Saturday’s 1-1 draw with Norwich at White Hart Lane was alarming, not necessarily for the nature of the result, but for the nature of the performance. As Andre Villas-Boas looks to implement a new system and a reformed style of play, the easing in process was never likely to go without teething problems.
The worry for some supporters is quite how painful those problems are going to be and the short-term damage they may cause. But like all trips to the dentist, we often carry apocalyptic expectations when the realities aren’t quite so sinister at all.
Firstly, it is important to try and dispel some of the urban myths that have currently been floating around Villas-Boas and the already maligned 4-2-3-1 formation that he’s adopted at the club. The fickle tides of change and seemingly unrelenting media agenda against Villas-Boas has seen the events against Chris Houghton’s Canaries on Saturday, represented as an overwhelming motif for the season so far.
That is as unfair as it is unrepresentative.
Tottenham ultimately put in a performance on Saturday that could be described as poor at best. No one is denying that. But those that are already pining for the ‘swashbuckling’ days of the 4-4-1-1 to return, can’t ignore what we’ve already seen. For 45 minutes against both Newcastle United and West Bromwich Albion, Spurs employed a generally impressive, composed style of football that dictated those respective halves for long periods.
Norwich was again, not a particularly fantastic barometer, but the cause for genuine concern would be if the team weren’t creating chances as opposed to looking somewhat disjointed. Tottenham have created chances too; maybe not in abundance, but they have been able to harvest opportunities. After hitting both the bar and post at St. James Park, losing to a soft penalty was hard to stomach for supporters. The team, in particular Gareth Bale, fashioned a whole array of early chances against the Baggies at home, but were incapable of finishing anything off – inviting the sort of pressure that seems to have led us to where we are today.
But as the transfer window has slammed shut, Villas-Boas finally has a completed squad to work with and seemingly a set of players that can fit the system. The argument over Daniel Levy’s brinkmanship will rumble on for many months in N17, but however you frame it, Villas-Boas was missing the players to make his new set-up stick for the first three games of the season. It’s not been easy for him and consequently he’s been forced to use several cogs that haven’t fit the machine.
One such example can be found in the holding ‘pair’ that sit in front of the defence but behind the front three. For the first three games this season, Villas-Boas has teamed Sandro with Jake Livermore to relatively mixed reviews. A concept that can be misunderstood with the holding two in this formation is their responsibilities within the team. They’re defensive by name but not necessarily by practice and the formation doesn’t require a couple of archetypal Claude Makelele figures in there to just break up play.
At least one half of the pair has to be cultivating play and proactive in the instigation of moves; like something of a deep-lying playmaker of sorts. Villas-Boas has had to start Livermore there more through a complete lack of fit/other viable options, but Spurs have suffered in the centre of the park as a result. Neither Livermore or Sandro have looked entirely sure as to who should sit and who should go when the team have the ball and their overwhelmingly defensive instincts have shown. It’s a clichéd observation to make, but Spurs really have missed a Modric figure to keep play ticking over and distribute the ball quickly and effectively.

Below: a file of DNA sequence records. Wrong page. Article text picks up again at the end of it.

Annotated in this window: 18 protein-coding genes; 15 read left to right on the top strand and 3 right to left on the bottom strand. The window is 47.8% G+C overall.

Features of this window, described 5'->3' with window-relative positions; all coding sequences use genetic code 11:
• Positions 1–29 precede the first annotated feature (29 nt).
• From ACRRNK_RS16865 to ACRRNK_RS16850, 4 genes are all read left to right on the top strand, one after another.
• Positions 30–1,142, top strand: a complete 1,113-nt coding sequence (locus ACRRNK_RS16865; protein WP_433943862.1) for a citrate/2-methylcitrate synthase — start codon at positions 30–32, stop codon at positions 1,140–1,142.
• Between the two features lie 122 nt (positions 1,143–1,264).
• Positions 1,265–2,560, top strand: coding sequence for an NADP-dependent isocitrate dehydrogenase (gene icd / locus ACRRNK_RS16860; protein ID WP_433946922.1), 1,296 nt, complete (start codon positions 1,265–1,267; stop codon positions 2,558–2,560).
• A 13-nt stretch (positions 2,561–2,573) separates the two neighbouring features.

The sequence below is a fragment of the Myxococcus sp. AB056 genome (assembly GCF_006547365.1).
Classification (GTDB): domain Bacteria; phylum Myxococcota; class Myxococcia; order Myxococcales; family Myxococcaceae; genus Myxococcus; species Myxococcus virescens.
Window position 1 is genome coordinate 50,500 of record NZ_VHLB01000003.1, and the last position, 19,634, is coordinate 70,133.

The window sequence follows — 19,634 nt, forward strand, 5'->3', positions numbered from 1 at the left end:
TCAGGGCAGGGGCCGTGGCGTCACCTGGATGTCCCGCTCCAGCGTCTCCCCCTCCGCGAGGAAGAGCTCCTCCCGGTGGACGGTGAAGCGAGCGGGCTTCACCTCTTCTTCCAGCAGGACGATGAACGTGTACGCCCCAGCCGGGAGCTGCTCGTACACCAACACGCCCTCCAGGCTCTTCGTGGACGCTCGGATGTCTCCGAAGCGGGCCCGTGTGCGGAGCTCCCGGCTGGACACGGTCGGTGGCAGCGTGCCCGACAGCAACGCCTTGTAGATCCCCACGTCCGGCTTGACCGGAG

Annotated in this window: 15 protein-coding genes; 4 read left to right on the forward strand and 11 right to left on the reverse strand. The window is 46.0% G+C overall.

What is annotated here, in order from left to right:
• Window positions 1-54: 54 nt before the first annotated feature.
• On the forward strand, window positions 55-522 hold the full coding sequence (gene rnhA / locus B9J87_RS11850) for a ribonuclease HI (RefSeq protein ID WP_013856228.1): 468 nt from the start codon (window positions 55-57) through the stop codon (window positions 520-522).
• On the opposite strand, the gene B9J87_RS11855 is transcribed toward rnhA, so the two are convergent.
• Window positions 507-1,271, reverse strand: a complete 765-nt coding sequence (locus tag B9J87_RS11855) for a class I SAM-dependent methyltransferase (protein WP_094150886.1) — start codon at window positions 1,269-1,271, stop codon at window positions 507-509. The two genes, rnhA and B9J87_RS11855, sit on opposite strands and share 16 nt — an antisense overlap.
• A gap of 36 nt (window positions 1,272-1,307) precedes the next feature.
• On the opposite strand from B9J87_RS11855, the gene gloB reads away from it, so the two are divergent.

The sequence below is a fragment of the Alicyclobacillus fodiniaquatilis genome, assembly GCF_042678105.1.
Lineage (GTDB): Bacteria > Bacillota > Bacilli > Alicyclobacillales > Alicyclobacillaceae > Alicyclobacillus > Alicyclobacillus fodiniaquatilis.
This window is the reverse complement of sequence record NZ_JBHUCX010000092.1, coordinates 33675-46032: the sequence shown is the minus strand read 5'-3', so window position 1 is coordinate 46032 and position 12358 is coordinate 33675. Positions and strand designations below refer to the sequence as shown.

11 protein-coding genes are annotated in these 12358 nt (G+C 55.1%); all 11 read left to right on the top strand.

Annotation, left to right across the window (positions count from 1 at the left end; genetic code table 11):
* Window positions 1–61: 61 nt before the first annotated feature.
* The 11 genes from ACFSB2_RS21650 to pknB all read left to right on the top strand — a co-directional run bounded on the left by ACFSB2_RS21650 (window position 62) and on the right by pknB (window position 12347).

This is why the acquisition of Mousa Dembele is so vitally important for Villas-Boas’ side. Some have naturally clamored for the Belgian to play closer to goal, but his abilities and influence on the ball can be the game changer if he’s played in the pair. He may have been a striker once upon a time, but his goals record isn’t a million miles away from that of Modric’s. During Fulham’s 5-0 massacre of Norwich the other week, he didn’t get one goal or assist- but that didn’t mean he wasn’t pulling the strings. The whole dynamic of this Tottenham team can change for the better with Dembele in this side.
And this isn’t where it stops for Tottenham. If the immersion of a creative playmaker into this team is important, than the deployment of Emmanuel Adebayor is vital. Jermain Defoe has worked his socks off for the side and his new contract suggests he has a part to play in this Spurs team. But the side need a striker who can lead the line on his own and that man simply isn’t the Englishman and it’s been clear to see, despite his goal against Newcastle, for the past three games. The Togolese striker has a real work on to get match fit for Spurs’ next fixture away to Reading but the international break offers him good time to do it.
This isn’t to say that Villas-Boas can be bulletproof from all criticism himself. The insistence on playing a wearying William Gallas had logic as he looked to immerse Jan Vertonghen into English football, but he must now look to either Steven Caulker or Michael Dawson to complete the back four. Furthermore, bringing on both Jermaine Jenas and Tom Huddlestone in the West Brom and Norwich games respectively, invited pressure on the team. He must hold his nerve.
But now the acquisitions have been made to fit the system and Villas-Boas can now attempt to get the machine working with the adequate parts. And for Spurs fans, that can only be a good thing.
Do you feel that Villas-Boas’ set-up now has the players that it needs to progress? Or do you still harbour serious reservations about the way things are looking? Let me know what you think on Twitter: follow @samuel_antrobus.